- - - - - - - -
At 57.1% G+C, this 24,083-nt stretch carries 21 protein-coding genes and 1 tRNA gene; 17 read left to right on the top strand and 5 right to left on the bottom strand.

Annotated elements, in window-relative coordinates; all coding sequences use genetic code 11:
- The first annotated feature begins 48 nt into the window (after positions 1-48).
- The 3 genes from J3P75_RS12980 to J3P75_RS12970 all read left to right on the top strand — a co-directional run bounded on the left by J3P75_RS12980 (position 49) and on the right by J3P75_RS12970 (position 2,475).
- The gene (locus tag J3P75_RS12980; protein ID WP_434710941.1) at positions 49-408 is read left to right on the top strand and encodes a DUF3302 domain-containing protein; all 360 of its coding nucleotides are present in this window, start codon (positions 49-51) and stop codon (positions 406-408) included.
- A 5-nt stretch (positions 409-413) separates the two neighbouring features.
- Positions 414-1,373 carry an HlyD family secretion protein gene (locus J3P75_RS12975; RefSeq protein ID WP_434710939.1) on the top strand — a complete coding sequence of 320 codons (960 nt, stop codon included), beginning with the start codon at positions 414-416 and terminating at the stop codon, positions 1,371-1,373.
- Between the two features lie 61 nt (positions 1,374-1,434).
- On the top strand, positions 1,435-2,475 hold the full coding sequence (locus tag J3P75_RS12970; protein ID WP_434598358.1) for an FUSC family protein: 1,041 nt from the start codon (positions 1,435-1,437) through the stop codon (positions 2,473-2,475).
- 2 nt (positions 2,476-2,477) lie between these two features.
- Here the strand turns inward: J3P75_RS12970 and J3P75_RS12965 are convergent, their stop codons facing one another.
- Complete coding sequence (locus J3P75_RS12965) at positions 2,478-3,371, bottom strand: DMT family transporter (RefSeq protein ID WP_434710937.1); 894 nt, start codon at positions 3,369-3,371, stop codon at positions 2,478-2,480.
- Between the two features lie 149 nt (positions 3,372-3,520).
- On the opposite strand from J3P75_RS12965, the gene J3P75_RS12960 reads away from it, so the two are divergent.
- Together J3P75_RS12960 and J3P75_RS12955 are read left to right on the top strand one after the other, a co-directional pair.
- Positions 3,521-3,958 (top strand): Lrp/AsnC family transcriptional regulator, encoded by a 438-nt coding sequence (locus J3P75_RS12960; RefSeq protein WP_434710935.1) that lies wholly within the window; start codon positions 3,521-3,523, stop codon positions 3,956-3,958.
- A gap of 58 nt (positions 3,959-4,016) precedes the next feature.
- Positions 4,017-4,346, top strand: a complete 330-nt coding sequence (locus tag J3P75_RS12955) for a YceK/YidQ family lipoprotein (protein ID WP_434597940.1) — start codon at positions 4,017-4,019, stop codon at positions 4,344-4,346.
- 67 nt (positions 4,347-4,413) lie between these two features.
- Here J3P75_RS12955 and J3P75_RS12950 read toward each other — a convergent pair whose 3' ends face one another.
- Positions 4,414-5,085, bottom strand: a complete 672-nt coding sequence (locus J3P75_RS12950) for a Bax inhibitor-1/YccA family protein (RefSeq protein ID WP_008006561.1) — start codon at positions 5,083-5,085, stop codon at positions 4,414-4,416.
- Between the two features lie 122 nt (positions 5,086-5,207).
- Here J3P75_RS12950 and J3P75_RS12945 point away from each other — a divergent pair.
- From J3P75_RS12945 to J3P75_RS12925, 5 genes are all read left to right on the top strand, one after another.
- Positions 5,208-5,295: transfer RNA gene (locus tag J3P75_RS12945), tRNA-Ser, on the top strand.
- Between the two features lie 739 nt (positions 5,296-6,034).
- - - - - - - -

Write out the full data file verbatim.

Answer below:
At 57.1% G+C, this 24,083-nt stretch carries 21 protein-coding genes and 1 tRNA gene; 17 read left to right on the top strand and 5 right to left on the bottom strand.

Annotated elements, in window-relative coordinates; all coding sequences use genetic code 11:
- The first annotated feature begins 48 nt into the window (after positions 1-48).
- The 3 genes from J3P75_RS12980 to J3P75_RS12970 all read left to right on the top strand — a co-directional run bounded on the left by J3P75_RS12980 (position 49) and on the right by J3P75_RS12970 (position 2,475).
- The gene (locus tag J3P75_RS12980; protein ID WP_434710941.1) at positions 49-408 is read left to right on the top strand and encodes a DUF3302 domain-containing protein; all 360 of its coding nucleotides are present in this window, start codon (positions 49-51) and stop codon (positions 406-408) included.
- A 5-nt stretch (positions 409-413) separates the two neighbouring features.
- Positions 414-1,373 carry an HlyD family secretion protein gene (locus J3P75_RS12975; RefSeq protein ID WP_434710939.1) on the top strand — a complete coding sequence of 320 codons (960 nt, stop codon included), beginning with the start codon at positions 414-416 and terminating at the stop codon, positions 1,371-1,373.
- Between the two features lie 61 nt (positions 1,374-1,434).
- On the top strand, positions 1,435-2,475 hold the full coding sequence (locus tag J3P75_RS12970; protein ID WP_434598358.1) for an FUSC family protein: 1,041 nt from the start codon (positions 1,435-1,437) through the stop codon (positions 2,473-2,475).
- 2 nt (positions 2,476-2,477) lie between these two features.
- Here the strand turns inward: J3P75_RS12970 and J3P75_RS12965 are convergent, their stop codons facing one another.
- Complete coding sequence (locus J3P75_RS12965) at positions 2,478-3,371, bottom strand: DMT family transporter (RefSeq protein ID WP_434710937.1); 894 nt, start codon at positions 3,369-3,371, stop codon at positions 2,478-2,480.
- Between the two features lie 149 nt (positions 3,372-3,520).
- On the opposite strand from J3P75_RS12965, the gene J3P75_RS12960 reads away from it, so the two are divergent.
- Together J3P75_RS12960 and J3P75_RS12955 are read left to right on the top strand one after the other, a co-directional pair.
- Positions 3,521-3,958 (top strand): Lrp/AsnC family transcriptional regulator, encoded by a 438-nt coding sequence (locus J3P75_RS12960; RefSeq protein WP_434710935.1) that lies wholly within the window; start codon positions 3,521-3,523, stop codon positions 3,956-3,958.
- A gap of 58 nt (positions 3,959-4,016) precedes the next feature.
- Positions 4,017-4,346, top strand: a complete 330-nt coding sequence (locus tag J3P75_RS12955) for a YceK/YidQ family lipoprotein (protein ID WP_434597940.1) — start codon at positions 4,017-4,019, stop codon at positions 4,344-4,346.
- 67 nt (positions 4,347-4,413) lie between these two features.
- Here J3P75_RS12955 and J3P75_RS12950 read toward each other — a convergent pair whose 3' ends face one another.
- Positions 4,414-5,085, bottom strand: a complete 672-nt coding sequence (locus J3P75_RS12950) for a Bax inhibitor-1/YccA family protein (RefSeq protein ID WP_008006561.1) — start codon at positions 5,083-5,085, stop codon at positions 4,414-4,416.
- Between the two features lie 122 nt (positions 5,086-5,207).
- Here J3P75_RS12950 and J3P75_RS12945 point away from each other — a divergent pair.
- From J3P75_RS12945 to J3P75_RS12925, 5 genes are all read left to right on the top strand, one after another.
- Positions 5,208-5,295: transfer RNA gene (locus tag J3P75_RS12945), tRNA-Ser, on the top strand.
- Between the two features lie 739 nt (positions 5,296-6,034).